Checks are a convenient form of payment, but can be misused by scammers. A problem to be aware of is “fake check” scams.
There are many variations on the fake check scam. It could start with someone offering to buy something you advertised, pay you to do work at home, give you an “advance” on a sweepstakes you’ve supposedly won, or pay the first installment on the millions that you’ll receive for agreeing to have money in a foreign country transferred to your bank account for safekeeping. In many cases, the person may sound quite believable.
Fake check scammers hunt for victims. They scan newspaper and online advertisements for people listing items for sale, and check postings on online job sites from people needing employment. They may even place their own ads with phone numbers or email addresses for people to contact them. They may also call or send emails or faxes to people randomly, knowing that some will take the bait.
Don’t be a “mule”. Scammers hunt for victims and seek to make them “mules”. They do this by sending a fake check that draws money from an account that does not belong to them (another victim). They may offer this check as payment for service or work. Many times, they will call the victim an “agent”, requesting they transfer money overseas. In exchange, they will typically allow the victim to keep a percentage of money as “payment”. Whatever the scam, the act is illegal and the victims will be defrauded. They may also be subject to legal prosecution.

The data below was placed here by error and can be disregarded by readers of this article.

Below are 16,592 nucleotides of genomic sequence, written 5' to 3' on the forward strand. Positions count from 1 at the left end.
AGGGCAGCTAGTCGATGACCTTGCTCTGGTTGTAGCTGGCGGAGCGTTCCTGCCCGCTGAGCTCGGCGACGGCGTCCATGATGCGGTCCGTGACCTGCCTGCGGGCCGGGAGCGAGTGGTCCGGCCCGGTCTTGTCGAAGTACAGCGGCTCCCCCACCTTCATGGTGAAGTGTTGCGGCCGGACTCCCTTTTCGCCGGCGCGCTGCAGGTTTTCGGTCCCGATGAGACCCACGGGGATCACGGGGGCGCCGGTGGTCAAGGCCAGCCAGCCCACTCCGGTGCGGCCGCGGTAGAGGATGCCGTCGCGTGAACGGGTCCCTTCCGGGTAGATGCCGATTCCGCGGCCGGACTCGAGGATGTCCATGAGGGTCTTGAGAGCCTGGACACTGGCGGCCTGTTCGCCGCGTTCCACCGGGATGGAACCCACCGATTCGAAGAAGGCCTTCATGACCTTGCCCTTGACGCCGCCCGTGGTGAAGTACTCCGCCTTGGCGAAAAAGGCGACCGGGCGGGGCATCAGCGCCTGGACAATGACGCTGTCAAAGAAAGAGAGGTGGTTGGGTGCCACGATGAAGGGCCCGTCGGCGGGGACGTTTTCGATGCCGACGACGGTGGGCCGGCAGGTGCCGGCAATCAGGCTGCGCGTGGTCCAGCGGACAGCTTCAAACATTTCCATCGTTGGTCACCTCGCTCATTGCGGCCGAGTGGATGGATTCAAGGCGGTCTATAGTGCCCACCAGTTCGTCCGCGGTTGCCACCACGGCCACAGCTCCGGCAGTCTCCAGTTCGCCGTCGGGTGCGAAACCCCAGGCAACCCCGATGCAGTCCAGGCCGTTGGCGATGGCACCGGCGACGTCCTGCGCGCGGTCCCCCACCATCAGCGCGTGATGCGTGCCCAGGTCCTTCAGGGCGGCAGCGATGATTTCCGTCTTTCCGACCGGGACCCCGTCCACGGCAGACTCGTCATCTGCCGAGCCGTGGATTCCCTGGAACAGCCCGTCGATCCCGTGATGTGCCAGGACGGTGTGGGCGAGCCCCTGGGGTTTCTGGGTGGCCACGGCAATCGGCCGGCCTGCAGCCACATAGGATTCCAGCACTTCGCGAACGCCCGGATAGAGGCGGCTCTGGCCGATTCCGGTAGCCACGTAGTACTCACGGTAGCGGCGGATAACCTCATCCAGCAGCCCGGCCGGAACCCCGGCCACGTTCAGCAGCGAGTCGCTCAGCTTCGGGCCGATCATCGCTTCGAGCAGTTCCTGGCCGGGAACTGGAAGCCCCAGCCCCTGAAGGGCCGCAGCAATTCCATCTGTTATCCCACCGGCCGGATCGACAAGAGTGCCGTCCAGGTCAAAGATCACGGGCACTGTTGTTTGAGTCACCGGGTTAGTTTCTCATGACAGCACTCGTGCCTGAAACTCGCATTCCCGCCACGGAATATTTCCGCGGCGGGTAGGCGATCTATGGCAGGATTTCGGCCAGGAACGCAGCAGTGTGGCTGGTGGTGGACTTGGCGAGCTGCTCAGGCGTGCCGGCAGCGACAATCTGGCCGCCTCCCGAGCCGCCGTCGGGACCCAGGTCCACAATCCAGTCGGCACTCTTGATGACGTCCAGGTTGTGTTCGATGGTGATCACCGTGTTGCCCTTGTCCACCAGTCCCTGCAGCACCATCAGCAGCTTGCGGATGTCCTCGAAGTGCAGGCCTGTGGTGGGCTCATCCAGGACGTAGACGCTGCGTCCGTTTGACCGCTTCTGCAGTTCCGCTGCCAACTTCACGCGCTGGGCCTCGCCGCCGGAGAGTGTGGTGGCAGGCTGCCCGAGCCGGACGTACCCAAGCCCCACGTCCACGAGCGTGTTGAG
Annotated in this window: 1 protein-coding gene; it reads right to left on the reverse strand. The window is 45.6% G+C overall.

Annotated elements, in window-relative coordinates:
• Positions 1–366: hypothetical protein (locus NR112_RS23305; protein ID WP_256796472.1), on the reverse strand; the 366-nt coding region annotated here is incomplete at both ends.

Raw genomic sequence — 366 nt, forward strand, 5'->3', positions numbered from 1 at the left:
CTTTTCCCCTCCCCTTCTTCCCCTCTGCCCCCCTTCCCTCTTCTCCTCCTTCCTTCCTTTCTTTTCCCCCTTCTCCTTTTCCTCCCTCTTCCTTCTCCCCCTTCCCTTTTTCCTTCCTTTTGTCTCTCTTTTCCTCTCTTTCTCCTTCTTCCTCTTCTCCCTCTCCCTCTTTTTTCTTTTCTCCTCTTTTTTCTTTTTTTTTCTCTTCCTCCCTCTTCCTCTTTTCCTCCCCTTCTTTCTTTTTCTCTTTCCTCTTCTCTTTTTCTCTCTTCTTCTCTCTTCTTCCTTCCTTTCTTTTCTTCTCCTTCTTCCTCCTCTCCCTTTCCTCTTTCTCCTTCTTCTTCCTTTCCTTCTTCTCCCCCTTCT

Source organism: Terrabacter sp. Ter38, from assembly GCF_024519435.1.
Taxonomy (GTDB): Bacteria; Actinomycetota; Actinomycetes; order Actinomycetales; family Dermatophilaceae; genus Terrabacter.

|Tip: Just because funds are available, it doesn’t mean that the check has cleared. If a check doesn’t clear, you will be liable for money drawn against it.|
The checks are fake but they may look real. Some are phony cashier’s checks, others look like they’re from legitimate business accounts. The companies whose names appear may be real, but someone has made up the checks without their knowledge.
To avoid being a victim, consider the following precautions:
Visit the FTC’s website to learn more about fake check scams.